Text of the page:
The Respondent has many domain names but they are unrelated to the present case. Investing and trading in domain names is part of the Respondent’s business and any of the disputes against the Respondent were at least six years ago and it has “repented” of its “previous behaviours”.

(iv) Reverse Domain Name Hijacking

For all the reasons above, the Respondent is requesting the Panel to make a finding of Reverse Domain Name Hijacking against the Complainant.

6. Discussion and Findings

A. Procedural

Following the filing by both parties of its respective evidence on July 3 and July 4, 2012, the Complainant requested for permission to file a response to the Respondent’s response. The Panel refused to accept any additional filings. Paragraph 15(a) of the Rules instructs this Panel to “decide a complaint on the basis of the statements and documents submitted and in accordance with the Policy, these Rules and any rules and principles of law that it deems applicable”. The purpose of the UDRP is to provide for a quick and inexpensive way to resolve domain name disputes. Each party has one opportunity under the Rules to put forward its entire case. The Complainant being the initiator of the proceedings has an obligation to anticipate the possible arguments that the Respondent may put forward as there may be no other opportunity to file additional evidence. It is only in exceptional circumstances that a Panel will allow additional evidence to be filed. In this case both parties had already been given some leeway in relation to the filing of their respective evidence. The Complainant, in its application to the Center to file additional evidence, did not provide any reason why such additional evidence would be relevant to the case and why he was unable to provide that information in the Complaint. Hence it is not an appropriate case under the circumstances for any more additional evidence to be considered.

B. General

According to paragraph 4(a) of the Policy, for this Complaint to succeed in relation to the Domain Name, the Complainant must prove each of the following, namely that:

(i) The Domain Name is identical or confusingly similar to a trade mark or service mark in which the Complainant has rights;

(ii) The Respondent has no rights or legitimate interests in respect of the Domain Name; and

(iii) The Domain Name was registered and is being used in bad faith.

C. Identical or Confusingly Similar

The Panel has considered the evidence and is satisfied that the Complainant is the assignee of all the intellectual property rights in the book and name “Diets Don’t Work” originally created by Dr. Robert M. Schwartz. In order to satisfy the first UDRP element, the Complainant has to prove that he has rights to the trade mark which is identical or confusingly similar to the Domain Name. In this case as there is no reliance by the Complainant on any registered right, the Complainant would have to prove that he has common law or unregistered trade mark rights in the mark “Diets Don’t Work”.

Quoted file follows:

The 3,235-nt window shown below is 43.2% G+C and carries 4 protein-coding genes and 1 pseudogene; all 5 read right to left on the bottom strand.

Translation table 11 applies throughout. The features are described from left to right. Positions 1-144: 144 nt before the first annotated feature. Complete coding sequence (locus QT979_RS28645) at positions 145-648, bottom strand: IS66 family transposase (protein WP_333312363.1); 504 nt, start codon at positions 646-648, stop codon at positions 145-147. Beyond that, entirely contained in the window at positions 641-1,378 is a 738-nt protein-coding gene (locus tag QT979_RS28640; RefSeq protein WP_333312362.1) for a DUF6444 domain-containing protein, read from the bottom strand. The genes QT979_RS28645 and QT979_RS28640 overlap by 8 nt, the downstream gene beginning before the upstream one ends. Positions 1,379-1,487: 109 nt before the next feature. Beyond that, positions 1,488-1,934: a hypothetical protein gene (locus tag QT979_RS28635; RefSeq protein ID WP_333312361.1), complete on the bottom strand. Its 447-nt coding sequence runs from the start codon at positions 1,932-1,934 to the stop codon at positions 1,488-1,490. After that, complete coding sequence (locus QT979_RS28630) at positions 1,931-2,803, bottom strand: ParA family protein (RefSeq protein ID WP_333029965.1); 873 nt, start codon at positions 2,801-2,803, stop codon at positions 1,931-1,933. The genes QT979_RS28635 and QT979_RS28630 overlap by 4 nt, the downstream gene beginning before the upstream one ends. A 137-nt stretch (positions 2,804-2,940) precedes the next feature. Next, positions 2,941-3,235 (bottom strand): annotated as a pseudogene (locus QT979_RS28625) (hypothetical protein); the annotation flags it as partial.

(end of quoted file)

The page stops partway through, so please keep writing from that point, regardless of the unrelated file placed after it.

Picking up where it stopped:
The Consensus View in Section 1.7 of the WIPO Overview of WIPO Panel Views on Selected UDRP Questions, Second Edition (“WIPO Overview 2.0”) states as follows:

“The complainant must show that the name has become a distinctive identifier associated with the complainant or its goods or services. Relevant evidence of such “secondary meaning” includes length and amount of sales under the trademark, the nature and extent of advertising, consumer surveys and media recognition. The fact that the secondary meaning may only exist in a small geographical area does not limit the complainant’s rights in a common law trademark. For a number of reasons, including the nature of the Internet, the availability of trademark-like protection under passing-off laws, and considerations of parity, unregistered rights can arise for the purposes of the UDRP even when the complainant is based in a civil law jurisdiction. However, a conclusory allegation of common law or unregistered rights (even if undisputed) would not normally suffice; specific assertions of relevant use of the claimed mark supported by evidence as appropriate would be required. Some panels have also noted that in cases involving claimed common law or unregistered trademarks that are comprised of descriptive or dictionary words, and therefore not inherently distinctive, there may be a greater onus on the complainant to present compelling evidence of secondary meaning or distinctiveness. Some panels have noted that the more obvious the viability of a complainant’s claim to common law or unregistered trademark rights, the less onus there tends to be on that complainant to present the panel with extensive supporting evidence. However, unless such status is objectively clear, panels will be unlikely to take bald claims of trademark fame for granted.”